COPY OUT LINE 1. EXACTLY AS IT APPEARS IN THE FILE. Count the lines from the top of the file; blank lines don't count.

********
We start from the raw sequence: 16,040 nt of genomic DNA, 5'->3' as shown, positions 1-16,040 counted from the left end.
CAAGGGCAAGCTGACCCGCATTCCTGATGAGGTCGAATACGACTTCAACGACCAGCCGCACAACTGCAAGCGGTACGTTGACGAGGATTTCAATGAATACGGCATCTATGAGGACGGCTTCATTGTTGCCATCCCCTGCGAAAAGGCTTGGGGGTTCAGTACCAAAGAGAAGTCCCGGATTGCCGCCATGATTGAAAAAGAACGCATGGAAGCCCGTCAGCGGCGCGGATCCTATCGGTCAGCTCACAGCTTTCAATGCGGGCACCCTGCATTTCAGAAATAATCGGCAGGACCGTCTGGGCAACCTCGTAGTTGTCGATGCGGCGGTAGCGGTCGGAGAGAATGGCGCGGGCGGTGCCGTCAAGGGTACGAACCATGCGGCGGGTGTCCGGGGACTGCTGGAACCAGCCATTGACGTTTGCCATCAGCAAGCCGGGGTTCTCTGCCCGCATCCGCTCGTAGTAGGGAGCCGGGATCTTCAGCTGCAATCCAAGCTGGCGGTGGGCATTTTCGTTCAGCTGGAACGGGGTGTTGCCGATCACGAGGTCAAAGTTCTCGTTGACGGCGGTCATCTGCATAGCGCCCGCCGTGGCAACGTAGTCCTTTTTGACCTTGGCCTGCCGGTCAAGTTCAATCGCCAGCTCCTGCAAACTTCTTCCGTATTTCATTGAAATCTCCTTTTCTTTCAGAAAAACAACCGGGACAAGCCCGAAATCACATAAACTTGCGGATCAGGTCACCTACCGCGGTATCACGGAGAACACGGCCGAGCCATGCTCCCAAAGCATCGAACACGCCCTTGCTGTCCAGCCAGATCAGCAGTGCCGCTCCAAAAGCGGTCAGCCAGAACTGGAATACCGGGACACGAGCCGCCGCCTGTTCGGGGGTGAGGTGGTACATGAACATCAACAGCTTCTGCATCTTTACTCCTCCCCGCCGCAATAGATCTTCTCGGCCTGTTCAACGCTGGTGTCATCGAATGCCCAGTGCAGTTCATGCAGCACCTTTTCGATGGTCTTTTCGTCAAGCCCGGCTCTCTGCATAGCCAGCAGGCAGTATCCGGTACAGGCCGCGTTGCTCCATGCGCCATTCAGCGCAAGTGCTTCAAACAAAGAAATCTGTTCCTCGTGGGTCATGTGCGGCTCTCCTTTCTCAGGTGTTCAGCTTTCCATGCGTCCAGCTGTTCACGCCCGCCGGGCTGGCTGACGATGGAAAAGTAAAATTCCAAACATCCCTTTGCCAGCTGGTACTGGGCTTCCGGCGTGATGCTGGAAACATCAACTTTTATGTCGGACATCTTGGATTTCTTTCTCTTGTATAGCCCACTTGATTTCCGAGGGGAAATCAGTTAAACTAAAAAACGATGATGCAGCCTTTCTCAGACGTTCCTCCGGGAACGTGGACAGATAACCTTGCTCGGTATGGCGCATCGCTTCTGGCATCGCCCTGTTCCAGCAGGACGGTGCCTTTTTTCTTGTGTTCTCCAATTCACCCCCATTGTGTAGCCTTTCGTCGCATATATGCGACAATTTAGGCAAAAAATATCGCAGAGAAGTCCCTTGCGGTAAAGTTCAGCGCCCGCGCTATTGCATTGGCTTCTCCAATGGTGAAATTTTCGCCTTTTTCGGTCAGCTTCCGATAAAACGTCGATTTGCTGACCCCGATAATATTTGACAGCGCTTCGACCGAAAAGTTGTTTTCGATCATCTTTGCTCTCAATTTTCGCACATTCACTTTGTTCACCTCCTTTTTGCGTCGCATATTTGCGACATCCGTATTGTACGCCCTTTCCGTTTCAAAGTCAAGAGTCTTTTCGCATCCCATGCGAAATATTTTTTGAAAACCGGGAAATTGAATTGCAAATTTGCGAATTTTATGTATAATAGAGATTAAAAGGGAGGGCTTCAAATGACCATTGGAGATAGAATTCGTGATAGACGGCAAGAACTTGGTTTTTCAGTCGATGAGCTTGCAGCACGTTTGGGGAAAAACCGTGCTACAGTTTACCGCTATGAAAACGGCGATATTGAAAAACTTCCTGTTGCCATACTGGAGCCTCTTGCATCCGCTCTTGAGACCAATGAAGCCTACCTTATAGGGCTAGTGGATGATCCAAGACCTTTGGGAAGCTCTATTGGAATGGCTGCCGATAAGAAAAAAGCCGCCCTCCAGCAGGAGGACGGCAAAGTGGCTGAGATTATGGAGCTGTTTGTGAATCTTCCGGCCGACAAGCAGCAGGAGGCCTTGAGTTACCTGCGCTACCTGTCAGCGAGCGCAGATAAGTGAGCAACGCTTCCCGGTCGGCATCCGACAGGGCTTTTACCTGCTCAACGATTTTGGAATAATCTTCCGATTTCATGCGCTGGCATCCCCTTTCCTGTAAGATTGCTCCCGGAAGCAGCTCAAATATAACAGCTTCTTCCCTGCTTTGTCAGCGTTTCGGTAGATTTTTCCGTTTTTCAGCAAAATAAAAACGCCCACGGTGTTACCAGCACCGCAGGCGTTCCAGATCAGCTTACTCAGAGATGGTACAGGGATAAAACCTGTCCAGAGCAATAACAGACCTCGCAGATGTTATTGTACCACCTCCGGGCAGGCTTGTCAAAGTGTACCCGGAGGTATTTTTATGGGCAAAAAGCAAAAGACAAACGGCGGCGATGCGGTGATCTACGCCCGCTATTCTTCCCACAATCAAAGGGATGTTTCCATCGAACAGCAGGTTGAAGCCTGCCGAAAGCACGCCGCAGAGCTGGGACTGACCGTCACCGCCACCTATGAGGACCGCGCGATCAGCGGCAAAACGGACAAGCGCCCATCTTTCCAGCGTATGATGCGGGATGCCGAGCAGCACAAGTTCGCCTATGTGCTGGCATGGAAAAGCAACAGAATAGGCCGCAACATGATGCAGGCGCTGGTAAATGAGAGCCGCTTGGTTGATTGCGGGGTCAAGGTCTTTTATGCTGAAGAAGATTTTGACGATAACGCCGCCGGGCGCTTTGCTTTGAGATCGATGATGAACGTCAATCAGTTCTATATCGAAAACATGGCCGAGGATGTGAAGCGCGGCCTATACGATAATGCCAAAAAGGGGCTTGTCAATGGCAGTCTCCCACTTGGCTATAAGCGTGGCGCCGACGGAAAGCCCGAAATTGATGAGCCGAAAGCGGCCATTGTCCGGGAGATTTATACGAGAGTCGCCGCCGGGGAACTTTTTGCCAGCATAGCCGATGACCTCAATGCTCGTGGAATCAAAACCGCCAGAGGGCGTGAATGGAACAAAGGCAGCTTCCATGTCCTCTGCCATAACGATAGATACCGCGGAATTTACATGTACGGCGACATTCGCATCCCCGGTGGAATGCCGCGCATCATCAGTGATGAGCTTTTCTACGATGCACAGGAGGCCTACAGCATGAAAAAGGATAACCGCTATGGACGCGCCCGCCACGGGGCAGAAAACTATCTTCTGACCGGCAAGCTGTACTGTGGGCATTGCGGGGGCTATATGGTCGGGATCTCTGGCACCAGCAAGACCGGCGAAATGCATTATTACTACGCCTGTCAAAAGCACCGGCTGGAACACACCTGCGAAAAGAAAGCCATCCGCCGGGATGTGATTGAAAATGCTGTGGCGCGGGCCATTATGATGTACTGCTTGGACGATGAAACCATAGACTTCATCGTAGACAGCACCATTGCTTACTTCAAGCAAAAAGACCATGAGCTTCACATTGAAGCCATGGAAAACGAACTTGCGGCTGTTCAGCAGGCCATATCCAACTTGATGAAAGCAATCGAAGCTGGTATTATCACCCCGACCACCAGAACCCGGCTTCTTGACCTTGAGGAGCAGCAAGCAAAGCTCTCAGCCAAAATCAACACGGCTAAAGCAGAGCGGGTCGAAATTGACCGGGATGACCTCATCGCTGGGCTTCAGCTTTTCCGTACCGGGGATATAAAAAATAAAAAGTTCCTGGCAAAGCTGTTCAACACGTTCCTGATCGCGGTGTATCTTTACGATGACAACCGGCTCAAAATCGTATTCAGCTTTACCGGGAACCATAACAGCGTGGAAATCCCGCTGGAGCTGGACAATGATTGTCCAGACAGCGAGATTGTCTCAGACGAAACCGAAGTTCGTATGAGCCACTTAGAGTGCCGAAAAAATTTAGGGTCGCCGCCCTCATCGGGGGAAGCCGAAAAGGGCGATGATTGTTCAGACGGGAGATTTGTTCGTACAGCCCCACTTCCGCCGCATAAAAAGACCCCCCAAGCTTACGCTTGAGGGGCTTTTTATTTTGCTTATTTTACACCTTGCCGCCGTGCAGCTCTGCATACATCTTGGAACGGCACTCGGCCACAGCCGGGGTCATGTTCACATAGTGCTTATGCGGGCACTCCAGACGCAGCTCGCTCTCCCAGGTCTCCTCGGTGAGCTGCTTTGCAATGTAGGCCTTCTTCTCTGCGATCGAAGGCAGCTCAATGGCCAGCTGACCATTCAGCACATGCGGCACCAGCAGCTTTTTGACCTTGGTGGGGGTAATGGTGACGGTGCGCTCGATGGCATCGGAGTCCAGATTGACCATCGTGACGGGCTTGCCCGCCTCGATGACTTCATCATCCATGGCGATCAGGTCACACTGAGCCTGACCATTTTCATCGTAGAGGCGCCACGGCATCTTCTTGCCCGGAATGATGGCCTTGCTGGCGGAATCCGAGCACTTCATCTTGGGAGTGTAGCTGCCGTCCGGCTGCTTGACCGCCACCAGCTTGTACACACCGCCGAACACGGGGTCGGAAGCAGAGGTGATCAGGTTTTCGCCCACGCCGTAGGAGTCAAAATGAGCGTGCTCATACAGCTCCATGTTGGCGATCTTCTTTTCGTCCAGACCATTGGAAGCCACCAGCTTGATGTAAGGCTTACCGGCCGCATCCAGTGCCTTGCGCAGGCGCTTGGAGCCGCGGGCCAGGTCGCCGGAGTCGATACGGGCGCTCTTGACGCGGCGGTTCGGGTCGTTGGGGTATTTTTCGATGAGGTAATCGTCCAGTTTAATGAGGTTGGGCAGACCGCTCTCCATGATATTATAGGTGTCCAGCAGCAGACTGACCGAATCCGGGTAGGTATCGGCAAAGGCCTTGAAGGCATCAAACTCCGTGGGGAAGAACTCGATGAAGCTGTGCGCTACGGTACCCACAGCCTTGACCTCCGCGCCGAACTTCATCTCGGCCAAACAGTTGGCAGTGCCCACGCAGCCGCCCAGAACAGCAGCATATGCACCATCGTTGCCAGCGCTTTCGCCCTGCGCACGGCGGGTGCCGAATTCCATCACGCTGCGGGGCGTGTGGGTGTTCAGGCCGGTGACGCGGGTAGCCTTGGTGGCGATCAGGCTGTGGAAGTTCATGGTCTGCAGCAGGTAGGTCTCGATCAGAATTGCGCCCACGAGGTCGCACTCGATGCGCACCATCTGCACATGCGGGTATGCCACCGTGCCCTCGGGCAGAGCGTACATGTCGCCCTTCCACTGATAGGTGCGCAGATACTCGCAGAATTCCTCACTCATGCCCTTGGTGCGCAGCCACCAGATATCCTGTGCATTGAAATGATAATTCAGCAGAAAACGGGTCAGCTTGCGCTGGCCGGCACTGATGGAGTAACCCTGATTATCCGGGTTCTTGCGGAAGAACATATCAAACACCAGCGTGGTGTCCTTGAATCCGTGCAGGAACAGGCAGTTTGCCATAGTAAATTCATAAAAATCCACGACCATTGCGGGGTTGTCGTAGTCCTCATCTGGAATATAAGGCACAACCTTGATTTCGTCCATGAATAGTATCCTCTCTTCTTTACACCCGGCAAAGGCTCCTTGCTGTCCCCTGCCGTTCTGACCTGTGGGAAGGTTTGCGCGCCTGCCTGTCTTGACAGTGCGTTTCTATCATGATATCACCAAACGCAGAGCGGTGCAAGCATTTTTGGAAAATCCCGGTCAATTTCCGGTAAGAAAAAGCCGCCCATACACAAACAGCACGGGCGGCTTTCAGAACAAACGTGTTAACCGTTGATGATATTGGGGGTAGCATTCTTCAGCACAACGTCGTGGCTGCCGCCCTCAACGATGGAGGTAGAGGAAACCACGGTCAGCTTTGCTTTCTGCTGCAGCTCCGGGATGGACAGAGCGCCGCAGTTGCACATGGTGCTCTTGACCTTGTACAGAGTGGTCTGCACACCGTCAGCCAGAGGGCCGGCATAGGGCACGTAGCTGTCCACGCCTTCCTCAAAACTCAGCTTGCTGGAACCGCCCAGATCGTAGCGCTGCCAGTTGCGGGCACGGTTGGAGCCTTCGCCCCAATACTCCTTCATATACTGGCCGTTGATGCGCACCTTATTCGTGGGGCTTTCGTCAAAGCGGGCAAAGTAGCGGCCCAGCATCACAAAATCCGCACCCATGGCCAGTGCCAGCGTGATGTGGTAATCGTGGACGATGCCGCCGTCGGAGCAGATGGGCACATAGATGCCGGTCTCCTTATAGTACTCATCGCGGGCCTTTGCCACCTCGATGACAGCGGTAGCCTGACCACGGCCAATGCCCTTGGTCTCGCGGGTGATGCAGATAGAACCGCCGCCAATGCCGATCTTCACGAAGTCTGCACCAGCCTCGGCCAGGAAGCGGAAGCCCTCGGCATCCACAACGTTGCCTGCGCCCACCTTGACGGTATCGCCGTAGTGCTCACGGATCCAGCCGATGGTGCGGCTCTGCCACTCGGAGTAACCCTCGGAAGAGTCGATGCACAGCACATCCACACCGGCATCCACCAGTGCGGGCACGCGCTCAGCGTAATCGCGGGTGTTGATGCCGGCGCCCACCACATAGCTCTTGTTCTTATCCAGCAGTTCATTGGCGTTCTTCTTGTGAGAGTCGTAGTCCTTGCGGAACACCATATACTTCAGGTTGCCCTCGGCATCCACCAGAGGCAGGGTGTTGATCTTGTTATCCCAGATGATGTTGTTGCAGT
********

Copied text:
We start from the raw sequence: 16,040 nt of genomic DNA, 5'->3' as shown, positions 1-16,040 counted from the left end.